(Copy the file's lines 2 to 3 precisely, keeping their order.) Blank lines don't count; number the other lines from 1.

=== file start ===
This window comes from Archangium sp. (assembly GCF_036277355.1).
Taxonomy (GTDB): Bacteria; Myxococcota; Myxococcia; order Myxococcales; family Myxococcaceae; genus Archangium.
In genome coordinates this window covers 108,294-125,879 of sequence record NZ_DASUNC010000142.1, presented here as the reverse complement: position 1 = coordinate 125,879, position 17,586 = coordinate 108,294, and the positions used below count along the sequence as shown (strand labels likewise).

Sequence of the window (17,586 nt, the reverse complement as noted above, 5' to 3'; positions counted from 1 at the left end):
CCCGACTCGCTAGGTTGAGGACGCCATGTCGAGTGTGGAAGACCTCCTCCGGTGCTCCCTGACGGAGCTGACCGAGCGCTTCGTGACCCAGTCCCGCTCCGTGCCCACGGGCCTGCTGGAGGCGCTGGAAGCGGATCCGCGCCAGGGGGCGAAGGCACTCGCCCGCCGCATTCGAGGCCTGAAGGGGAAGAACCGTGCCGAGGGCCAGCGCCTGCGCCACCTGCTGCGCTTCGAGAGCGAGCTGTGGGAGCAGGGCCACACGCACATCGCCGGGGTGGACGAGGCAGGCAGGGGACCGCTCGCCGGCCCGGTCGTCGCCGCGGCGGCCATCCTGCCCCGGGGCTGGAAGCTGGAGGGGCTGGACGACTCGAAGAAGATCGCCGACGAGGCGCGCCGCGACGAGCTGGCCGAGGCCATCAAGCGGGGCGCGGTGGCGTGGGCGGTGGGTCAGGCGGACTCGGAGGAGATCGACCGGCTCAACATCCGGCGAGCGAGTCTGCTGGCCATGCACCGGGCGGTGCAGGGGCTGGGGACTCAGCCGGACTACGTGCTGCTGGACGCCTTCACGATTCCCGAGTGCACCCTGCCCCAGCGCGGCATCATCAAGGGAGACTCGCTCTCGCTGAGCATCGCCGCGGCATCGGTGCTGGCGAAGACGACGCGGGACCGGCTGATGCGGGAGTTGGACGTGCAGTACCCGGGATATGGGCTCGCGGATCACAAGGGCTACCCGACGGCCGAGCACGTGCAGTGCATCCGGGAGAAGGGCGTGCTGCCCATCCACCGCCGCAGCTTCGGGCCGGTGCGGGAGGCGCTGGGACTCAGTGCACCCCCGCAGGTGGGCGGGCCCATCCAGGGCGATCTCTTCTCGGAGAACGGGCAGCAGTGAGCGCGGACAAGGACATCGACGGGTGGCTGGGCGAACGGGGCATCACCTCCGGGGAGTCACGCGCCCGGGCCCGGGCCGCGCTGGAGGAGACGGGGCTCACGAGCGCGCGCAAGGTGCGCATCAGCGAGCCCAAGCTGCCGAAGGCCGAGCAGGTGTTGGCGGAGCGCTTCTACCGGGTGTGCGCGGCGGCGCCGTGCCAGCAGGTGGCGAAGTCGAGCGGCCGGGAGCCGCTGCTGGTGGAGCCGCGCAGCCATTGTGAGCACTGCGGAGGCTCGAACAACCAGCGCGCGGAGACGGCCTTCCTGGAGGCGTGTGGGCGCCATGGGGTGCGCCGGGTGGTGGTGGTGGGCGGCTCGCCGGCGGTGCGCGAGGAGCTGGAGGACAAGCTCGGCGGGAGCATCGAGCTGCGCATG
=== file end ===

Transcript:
Taxonomy (GTDB): Bacteria; Myxococcota; Myxococcia; order Myxococcales; family Myxococcaceae; genus Archangium.
In genome coordinates this window covers 108,294-125,879 of sequence record NZ_DASUNC010000142.1, presented here as the reverse complement: position 1 = coordinate 125,879, position 17,586 = coordinate 108,294, and the positions used below count along the sequence as shown (strand labels likewise).